Fyvie Castle abounds with stories of restless spirits and deadly curses. Situated in expansive parkland north of Aberdeen, this ancient baronial castle dates back to the 13th century, and is one of the most haunted buildings in Scotland.
One of the castle’s well-known ghosts is Dame Lilias Drummond. Known as the ‘Green Lady of Fyvie’, on account of her wearing a greenish dress, Lilias has been witnessed on many occasions since the 17th century. She is said to manifest in the halls and on the great staircase, having been spotted by both staff and visitors alike. Apparently she was once seen in a mirror by a tourist visiting the castle. The smell of roses is said to accompany her presence.
Dame Lilias was married to Alexander Seton, the then laird of Fyvie, of whom she bore five daughters. However she was unable to provide Seton with his much longed for male heir. She died in 1601, aged about thirty; some say under suspicious circumstances.
Soon after Lilias’s death, Alexander married a beautiful young woman by the name of Grizel Leslie. It was on the couple’s wedding night that a very odd and unaccountable incident occurred. The newly-weds had retired to bed in an upper chamber of the castle, when Grizel was awakened in the small hours by a strange moaning, a sort of horribly unearthly sighing coming from beyond the bedroom window. She roused her husband and he went to investigate but didn’t find anything. However sleep proved elusive for young Grizel as the moaning persisted.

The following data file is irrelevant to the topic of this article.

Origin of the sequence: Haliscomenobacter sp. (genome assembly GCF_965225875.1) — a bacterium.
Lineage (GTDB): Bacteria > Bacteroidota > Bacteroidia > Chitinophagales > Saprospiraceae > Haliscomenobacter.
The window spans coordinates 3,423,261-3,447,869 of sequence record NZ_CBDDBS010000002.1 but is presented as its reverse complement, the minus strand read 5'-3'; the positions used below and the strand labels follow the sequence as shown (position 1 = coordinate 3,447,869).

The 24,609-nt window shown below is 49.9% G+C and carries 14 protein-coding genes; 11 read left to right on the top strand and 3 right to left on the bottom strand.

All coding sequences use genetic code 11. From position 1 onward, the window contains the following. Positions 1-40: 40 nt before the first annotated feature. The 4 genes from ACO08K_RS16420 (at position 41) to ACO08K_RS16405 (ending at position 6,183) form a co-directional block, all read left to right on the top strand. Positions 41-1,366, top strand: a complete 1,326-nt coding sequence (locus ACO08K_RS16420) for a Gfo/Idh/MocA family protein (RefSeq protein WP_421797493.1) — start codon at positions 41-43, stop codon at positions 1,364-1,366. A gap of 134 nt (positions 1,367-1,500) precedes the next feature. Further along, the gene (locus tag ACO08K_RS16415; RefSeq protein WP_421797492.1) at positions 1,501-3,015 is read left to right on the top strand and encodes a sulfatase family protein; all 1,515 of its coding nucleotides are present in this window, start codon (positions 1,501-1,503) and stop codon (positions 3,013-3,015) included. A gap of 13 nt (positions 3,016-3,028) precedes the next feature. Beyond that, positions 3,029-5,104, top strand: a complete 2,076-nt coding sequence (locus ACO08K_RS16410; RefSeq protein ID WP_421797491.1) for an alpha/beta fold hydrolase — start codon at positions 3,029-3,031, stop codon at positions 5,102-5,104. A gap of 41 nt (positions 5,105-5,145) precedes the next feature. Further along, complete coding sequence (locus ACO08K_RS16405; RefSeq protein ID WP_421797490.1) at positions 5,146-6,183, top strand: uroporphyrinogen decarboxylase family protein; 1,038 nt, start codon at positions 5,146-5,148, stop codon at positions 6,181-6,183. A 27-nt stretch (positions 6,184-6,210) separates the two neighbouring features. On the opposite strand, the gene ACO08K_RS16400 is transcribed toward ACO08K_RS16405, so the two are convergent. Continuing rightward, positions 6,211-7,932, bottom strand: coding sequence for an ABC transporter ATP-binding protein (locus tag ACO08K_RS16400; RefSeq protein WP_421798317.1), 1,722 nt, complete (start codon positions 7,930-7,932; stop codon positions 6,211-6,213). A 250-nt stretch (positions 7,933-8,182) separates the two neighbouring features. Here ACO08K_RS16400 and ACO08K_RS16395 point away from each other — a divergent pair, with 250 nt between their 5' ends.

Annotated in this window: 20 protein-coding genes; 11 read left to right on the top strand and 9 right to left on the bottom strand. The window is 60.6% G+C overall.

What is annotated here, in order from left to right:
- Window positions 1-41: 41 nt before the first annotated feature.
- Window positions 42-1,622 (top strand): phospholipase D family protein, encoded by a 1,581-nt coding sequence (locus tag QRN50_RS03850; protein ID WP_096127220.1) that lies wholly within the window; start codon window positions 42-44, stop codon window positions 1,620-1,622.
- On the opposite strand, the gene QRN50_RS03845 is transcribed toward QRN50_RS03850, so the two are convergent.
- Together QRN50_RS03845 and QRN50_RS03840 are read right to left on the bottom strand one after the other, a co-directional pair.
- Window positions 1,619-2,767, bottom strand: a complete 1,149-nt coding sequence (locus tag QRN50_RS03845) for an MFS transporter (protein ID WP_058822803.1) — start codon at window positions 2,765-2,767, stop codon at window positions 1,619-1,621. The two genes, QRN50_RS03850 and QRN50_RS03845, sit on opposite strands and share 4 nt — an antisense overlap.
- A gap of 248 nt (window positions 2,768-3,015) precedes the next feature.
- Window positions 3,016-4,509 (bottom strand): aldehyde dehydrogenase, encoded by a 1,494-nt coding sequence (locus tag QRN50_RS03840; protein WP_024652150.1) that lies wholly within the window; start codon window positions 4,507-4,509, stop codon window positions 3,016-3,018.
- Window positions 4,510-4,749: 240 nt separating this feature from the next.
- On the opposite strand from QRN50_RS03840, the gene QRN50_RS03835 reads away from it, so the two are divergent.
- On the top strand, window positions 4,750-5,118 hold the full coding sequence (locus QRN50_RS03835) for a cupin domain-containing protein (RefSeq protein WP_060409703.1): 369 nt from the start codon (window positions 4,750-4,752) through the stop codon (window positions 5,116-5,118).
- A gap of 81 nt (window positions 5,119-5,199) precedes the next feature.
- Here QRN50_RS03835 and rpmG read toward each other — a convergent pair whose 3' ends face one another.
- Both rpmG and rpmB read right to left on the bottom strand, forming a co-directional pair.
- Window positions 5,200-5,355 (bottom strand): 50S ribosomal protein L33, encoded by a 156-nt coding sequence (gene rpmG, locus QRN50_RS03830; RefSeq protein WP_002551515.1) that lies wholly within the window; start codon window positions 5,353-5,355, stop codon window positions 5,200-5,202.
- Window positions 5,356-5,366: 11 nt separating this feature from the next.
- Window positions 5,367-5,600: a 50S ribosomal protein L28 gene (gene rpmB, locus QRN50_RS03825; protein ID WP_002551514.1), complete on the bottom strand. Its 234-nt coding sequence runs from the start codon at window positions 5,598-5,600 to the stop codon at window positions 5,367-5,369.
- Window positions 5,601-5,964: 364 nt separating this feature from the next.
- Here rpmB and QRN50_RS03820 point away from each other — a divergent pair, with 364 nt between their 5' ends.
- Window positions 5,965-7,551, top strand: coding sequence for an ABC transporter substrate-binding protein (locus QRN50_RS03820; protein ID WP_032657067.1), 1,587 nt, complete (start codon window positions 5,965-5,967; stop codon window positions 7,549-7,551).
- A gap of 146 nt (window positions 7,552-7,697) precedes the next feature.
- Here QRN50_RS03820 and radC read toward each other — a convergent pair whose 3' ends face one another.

The following morning Grizel went to check the window and got a terrible fright. Inscribed into the very stone of the window sill were the words “D. Lilias Drummond”. Had Dame Lilias returned from the grave and carved her name in stone? The room where Alexander and Grizel had slept is located very high up and would have been difficult to access, so how the inscription got there is anyone’s guess. It can still be seen to this day.
Some say the ghost of Lilias Drummond only manifests when a laird at the castle is about to die. Tradition tells of how she was seen on a December afternoon in 1879 by Alick Gordon, the brother of the then laird, Colonel Cosmo Gordon, who had been ill in bed at the time. Cosmo did indeed die soon after and Alick came into possession of Fyvie.